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  • M. Christine Benner Dixon

Rhetoric Sells

You have 30 seconds. You have to establish your company's ethos, provide evidence of your product desirability, and motivate your audience to give you their money. Good luck. May the gods of rhetoric smile upon you!


"Rhetoric, you say?" I do. Rhetoric: the art of effective communication. In (good) advertising, every image, every note, every word is purposeful. The ad has been designed to evoke a specific response from a specific audience. The emotions, reason, and values of the audience have been calculated in the equation. This ad is meant to delight a child so that they reach for a particular cereal box, this one to scare an old lady into buying a home security system, this one to encourage an entrepreneur to invest in a new computer for their business.


Because my area of expertise is writing, I am going to zero in on verbal rhetoric, though visual and musical rhetoric can, of course, make or break an advertisement. Picking apart a couple of famous and successful taglines from advertising history, we can see the craft that goes into this kind of writing.

Maybe she's born with it. Maybe it's Maybelline.

Bravo! There's a reason this tagline lasted for 25 years. Not only do we have a nifty little anaphora (the repetition of "Maybe" at the beginning of both sentences), but the "Maybe" is embedded in the product name itself for a third repetition. The audience won't mistakenly ascribe this tagline to a different brand of makeup. And the "Maybes" aren't merely convenient for setting up the brand name; the advertiser leans into the appeal of a seemingly natural, effortless beauty. And let's be honest, until the current twenty-somethings are dead and in their graves, the phrase "born with it" will evoke the name of Maybelline.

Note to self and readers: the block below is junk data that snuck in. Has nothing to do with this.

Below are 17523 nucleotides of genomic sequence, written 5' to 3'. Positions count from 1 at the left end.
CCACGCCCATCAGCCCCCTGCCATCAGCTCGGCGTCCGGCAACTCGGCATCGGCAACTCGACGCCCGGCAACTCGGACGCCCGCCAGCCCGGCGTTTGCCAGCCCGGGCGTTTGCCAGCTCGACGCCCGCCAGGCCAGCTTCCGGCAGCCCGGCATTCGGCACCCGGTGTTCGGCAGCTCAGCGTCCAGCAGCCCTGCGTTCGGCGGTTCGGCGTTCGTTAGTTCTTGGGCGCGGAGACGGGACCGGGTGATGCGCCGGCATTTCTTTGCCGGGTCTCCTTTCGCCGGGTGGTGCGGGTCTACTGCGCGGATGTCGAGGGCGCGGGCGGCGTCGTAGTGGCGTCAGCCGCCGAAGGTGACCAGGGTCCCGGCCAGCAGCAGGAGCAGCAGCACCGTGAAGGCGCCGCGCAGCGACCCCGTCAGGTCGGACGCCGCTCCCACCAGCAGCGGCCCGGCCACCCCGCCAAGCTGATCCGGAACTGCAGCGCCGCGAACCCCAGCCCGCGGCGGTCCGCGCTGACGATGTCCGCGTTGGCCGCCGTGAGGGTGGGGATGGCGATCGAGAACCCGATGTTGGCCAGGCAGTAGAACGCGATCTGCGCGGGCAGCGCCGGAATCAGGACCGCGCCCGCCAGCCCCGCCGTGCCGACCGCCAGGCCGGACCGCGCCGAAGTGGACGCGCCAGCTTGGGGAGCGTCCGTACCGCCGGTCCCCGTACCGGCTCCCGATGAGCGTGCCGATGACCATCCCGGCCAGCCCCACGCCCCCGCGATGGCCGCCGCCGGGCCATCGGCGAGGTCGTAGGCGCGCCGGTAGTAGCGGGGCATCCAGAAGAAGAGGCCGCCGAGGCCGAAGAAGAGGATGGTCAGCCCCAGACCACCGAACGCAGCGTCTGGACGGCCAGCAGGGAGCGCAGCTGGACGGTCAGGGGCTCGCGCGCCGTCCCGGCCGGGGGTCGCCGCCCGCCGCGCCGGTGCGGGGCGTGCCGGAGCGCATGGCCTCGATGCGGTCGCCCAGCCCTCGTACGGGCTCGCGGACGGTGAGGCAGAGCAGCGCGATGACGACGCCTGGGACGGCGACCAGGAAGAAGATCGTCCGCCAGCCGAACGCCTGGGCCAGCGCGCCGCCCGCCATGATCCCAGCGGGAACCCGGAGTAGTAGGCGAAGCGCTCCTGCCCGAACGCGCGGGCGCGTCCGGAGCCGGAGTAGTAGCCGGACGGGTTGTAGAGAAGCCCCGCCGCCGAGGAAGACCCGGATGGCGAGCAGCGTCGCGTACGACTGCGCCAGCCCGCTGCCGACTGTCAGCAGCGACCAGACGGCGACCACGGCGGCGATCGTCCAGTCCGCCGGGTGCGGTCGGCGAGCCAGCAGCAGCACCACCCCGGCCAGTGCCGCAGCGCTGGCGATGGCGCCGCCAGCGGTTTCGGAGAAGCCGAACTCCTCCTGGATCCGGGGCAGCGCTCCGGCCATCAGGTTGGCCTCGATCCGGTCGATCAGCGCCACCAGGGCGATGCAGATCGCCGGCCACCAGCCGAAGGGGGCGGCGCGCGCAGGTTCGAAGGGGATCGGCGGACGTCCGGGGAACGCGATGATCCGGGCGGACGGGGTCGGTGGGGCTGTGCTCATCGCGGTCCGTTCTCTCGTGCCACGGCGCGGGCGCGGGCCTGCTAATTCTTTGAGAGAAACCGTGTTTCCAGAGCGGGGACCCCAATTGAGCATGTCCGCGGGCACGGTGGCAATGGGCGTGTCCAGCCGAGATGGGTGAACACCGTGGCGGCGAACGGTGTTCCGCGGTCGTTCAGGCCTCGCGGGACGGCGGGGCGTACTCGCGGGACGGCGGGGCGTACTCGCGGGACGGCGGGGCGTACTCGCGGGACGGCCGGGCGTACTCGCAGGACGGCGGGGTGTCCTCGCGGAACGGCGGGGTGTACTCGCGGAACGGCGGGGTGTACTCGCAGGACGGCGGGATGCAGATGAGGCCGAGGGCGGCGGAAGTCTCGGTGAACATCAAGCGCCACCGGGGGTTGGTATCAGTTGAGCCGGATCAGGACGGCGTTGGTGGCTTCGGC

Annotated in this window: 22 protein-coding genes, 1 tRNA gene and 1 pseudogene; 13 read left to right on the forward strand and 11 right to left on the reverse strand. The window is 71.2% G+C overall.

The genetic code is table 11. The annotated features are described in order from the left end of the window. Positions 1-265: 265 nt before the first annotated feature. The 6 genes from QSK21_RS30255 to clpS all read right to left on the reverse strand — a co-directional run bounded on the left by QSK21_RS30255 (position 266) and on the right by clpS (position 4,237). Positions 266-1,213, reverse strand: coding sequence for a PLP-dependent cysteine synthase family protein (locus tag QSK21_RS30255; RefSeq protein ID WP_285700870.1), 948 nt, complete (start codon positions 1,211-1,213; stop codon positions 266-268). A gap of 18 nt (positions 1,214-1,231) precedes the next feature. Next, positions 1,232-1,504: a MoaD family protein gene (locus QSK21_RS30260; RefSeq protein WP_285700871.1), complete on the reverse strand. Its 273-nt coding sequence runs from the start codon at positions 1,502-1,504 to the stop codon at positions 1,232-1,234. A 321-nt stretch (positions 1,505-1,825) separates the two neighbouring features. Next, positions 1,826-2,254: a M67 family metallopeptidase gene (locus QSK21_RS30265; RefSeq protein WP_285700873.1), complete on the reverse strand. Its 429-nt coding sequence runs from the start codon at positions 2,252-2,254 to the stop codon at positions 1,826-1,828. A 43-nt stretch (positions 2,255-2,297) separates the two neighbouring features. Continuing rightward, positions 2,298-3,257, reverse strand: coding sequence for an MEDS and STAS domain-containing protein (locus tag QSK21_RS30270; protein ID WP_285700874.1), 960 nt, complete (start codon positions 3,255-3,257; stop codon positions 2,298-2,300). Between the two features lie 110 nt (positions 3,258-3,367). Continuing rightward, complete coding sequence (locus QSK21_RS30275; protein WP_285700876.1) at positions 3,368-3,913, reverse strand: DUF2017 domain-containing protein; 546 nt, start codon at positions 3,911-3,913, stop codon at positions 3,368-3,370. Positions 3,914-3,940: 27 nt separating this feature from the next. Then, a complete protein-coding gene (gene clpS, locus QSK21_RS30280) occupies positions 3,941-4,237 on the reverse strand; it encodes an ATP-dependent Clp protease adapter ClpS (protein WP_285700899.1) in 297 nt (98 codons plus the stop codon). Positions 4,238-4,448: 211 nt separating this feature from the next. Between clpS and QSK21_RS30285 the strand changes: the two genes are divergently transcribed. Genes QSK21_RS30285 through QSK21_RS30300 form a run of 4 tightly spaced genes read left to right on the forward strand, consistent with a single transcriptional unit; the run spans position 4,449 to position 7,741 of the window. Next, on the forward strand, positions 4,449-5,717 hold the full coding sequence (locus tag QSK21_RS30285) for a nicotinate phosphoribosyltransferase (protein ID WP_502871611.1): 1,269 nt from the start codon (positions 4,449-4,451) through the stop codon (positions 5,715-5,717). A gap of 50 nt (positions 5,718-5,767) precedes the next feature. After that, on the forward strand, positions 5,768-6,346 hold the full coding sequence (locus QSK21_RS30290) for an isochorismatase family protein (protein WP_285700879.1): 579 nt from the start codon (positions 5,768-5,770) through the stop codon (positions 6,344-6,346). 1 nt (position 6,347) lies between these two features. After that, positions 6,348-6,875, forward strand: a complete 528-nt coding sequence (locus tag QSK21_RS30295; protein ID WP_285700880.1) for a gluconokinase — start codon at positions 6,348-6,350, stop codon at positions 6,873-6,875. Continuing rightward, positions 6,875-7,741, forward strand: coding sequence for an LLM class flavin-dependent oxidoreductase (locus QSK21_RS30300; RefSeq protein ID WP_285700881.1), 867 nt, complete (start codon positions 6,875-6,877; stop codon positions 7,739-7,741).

A Diamond is Forever.

Say what you will about the diamond industry (and please, keep saying it), this was a heck of a slogan. It's a short, clean declarative sentence. By singling out "a" diamond, it creates a crisp image: a solitaire steady and sure in the transient world. It's true enough (most diamonds will outlast you and me, anyway), but diamonds aren't alone in this. Styrofoam is forever, too, but you don't hear them bragging about it. And there are other true things you could say about diamonds: they are really hard, they are very sparkly, they are relatively plentiful on the earth. But those features weren't part of the story. De Beers was creating a narrative for diamonds as symbols of eternal love and legacy investments. And they did.


We could go on and on. But let me end with a word of caution. Just because an ad employs some intentional rhetorical touches does not mean it is going to be successful. As an example, let me drop this here:



Okay, I can see what you're doing here, Lincoln. I see your little "most people" anaphora. Cute. Catchy. But I remain fairly critical of the writing in this advertisement. Here are my quibbles: 1. Can you really justify the claim that your buttons aren't just buttons or your speakers aren't just (kind of pretty) speakers? 2. The idea that journey is the destination is so commonplace that it's silly. 3. Do you REALLY want your tagline to be: "Most people haven't driven a Lincoln"? As in, your car is not very popular? Yes, it's a luxury brand, so maybe you are counting on the appeal of elitism, but no matter how many times I listen to the ad, I can't get over how self-defeating that line sounds.


So, whatever you're selling, remember that there are powerful rhetorical tools and techniques to help you craft an effective advertisement. But these are not plug-and-play devices. They have to serve your larger story or they could do as much harm as good. Write responsibly!


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